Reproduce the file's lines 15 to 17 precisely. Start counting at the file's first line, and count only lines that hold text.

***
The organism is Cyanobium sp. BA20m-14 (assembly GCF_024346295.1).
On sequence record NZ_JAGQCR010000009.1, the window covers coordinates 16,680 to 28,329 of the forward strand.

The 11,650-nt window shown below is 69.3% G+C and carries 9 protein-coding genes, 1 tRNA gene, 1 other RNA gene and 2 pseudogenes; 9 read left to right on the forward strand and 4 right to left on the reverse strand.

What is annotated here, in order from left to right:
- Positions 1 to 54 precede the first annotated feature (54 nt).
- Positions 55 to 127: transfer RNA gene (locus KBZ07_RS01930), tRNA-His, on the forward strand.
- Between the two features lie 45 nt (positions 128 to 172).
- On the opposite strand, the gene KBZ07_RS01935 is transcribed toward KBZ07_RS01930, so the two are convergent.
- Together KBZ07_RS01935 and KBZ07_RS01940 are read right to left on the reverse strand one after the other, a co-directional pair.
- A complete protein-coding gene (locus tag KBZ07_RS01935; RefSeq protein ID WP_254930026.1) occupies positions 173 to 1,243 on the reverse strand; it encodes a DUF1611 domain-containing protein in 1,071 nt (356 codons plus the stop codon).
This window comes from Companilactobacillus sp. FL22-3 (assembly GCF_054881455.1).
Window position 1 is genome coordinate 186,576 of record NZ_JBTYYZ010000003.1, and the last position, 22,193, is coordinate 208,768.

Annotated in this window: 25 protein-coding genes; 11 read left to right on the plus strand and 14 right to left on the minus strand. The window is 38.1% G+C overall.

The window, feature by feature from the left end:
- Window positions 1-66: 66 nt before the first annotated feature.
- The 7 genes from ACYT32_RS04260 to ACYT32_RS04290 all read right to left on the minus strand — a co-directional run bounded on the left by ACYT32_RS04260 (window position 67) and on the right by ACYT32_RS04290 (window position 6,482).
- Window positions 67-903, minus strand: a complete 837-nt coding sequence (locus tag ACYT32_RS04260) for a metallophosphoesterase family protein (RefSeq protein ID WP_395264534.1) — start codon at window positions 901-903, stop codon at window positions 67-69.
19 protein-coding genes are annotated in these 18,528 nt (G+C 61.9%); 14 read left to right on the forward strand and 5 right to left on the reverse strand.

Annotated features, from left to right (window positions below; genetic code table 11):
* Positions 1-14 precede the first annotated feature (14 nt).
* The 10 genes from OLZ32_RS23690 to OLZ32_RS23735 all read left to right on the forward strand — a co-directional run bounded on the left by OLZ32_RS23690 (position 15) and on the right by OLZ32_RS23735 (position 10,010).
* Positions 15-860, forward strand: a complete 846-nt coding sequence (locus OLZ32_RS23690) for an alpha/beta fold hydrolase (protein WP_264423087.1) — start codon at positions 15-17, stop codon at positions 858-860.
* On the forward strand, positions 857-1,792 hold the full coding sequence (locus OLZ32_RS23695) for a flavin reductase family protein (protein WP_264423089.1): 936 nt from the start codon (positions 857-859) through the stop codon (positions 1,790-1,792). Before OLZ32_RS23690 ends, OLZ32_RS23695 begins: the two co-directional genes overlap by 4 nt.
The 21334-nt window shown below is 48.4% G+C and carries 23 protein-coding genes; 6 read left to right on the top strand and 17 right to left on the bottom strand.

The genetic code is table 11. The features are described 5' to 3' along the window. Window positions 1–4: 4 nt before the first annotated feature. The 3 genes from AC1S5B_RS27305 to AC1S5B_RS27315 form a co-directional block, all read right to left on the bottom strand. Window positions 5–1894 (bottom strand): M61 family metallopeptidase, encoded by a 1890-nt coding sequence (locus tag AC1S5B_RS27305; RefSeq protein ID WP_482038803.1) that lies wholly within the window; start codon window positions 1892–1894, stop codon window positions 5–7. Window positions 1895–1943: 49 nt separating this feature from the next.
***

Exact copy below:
- Window positions 1-66: 66 nt before the first annotated feature.
- The 7 genes from ACYT32_RS04260 to ACYT32_RS04290 all read right to left on the minus strand — a co-directional run bounded on the left by ACYT32_RS04260 (window position 67) and on the right by ACYT32_RS04290 (window position 6,482).
- Window positions 67-903, minus strand: a complete 837-nt coding sequence (locus tag ACYT32_RS04260) for a metallophosphoesterase family protein (RefSeq protein ID WP_395264534.1) — start codon at window positions 901-903, stop codon at window positions 67-69.